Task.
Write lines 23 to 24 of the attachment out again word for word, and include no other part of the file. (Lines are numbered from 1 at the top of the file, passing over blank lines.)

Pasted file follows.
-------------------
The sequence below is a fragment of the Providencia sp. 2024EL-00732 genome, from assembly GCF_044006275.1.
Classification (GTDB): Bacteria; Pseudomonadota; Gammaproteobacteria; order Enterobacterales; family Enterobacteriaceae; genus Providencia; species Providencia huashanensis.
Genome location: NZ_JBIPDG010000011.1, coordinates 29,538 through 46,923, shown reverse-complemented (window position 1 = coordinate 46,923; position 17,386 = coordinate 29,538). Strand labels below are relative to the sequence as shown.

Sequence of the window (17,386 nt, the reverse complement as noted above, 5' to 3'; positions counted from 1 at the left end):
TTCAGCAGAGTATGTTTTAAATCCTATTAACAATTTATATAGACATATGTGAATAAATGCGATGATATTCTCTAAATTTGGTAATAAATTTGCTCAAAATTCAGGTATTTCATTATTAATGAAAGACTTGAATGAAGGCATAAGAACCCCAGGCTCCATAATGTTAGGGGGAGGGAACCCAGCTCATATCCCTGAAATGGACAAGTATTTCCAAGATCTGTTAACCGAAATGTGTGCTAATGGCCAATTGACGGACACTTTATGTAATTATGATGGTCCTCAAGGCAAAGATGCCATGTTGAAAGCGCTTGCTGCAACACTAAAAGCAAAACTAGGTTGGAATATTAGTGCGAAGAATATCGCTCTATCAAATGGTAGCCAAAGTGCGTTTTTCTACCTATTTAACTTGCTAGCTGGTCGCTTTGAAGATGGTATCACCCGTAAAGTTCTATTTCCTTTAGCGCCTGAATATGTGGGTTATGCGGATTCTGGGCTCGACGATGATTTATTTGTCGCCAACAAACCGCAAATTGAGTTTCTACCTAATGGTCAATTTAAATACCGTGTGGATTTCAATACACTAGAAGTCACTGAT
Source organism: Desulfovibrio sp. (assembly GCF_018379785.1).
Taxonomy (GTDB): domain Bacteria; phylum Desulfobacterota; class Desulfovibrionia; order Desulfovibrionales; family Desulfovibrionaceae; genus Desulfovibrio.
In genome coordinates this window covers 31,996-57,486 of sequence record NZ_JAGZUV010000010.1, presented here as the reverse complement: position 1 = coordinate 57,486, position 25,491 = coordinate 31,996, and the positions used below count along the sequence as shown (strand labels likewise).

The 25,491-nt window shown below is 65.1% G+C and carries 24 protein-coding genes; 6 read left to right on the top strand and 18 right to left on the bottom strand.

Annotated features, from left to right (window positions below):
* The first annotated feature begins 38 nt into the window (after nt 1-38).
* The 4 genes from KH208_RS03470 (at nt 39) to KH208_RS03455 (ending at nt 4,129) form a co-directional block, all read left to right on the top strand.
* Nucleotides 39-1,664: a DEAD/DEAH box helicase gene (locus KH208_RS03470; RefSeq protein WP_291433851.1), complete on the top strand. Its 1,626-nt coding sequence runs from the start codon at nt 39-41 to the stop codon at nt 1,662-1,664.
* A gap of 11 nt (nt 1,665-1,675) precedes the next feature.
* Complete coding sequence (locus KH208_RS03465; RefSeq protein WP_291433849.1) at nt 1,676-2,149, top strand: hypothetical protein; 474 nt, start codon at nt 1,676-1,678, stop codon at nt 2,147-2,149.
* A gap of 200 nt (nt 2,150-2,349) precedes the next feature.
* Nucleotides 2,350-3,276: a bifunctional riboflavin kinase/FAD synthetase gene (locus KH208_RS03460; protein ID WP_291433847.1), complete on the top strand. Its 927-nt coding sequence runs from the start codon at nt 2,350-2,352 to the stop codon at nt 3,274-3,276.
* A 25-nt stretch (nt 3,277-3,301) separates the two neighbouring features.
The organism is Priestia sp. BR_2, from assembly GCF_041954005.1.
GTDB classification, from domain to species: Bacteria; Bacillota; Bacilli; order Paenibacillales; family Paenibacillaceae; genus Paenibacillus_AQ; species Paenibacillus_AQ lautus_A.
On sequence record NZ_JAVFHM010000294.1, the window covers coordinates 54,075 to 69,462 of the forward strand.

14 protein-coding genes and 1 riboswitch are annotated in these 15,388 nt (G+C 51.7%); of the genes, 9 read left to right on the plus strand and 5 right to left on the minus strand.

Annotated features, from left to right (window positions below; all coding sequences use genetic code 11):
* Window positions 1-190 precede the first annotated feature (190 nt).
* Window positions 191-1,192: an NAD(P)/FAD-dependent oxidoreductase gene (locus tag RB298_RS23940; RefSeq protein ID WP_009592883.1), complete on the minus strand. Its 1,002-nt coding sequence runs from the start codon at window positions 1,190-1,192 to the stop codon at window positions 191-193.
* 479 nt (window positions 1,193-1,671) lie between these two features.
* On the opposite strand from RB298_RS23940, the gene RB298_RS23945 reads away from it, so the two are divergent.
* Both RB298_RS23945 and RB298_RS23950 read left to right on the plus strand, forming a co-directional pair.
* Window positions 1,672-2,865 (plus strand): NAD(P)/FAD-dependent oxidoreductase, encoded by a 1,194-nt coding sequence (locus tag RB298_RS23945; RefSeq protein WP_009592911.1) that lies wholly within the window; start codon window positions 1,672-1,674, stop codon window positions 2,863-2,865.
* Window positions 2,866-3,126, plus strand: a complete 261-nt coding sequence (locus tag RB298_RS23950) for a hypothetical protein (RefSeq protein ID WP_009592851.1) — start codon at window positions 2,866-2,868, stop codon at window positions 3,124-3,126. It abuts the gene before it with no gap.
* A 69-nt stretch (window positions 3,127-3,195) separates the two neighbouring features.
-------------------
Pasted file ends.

Annotated features, from left to right (window positions below; all coding sequences use genetic code 11):
* Window positions 1-190 precede the first annotated feature (190 nt).